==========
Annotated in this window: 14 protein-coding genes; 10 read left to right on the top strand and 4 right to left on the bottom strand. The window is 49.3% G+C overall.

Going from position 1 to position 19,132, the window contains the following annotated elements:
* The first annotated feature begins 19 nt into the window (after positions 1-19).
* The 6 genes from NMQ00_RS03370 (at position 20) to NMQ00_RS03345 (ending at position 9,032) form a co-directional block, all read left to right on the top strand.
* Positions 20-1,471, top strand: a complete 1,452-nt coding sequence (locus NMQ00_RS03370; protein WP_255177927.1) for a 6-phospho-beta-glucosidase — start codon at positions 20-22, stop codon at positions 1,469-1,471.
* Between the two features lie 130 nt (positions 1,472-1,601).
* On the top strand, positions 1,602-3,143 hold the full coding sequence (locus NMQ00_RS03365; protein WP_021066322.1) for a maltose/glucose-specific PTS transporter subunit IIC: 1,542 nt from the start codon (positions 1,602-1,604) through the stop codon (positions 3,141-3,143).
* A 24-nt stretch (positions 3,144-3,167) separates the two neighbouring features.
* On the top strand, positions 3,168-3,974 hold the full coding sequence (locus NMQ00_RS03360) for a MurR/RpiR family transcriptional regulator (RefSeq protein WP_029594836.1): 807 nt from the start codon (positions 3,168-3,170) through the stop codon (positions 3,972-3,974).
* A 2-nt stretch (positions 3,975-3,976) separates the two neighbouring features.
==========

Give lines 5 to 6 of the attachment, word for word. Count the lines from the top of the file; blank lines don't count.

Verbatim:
* Positions 20-1,471, top strand: a complete 1,452-nt coding sequence (locus NMQ00_RS03370; protein WP_255177927.1) for a 6-phospho-beta-glucosidase — start codon at positions 20-22, stop codon at positions 1,469-1,471.
* Between the two features lie 130 nt (positions 1,472-1,601).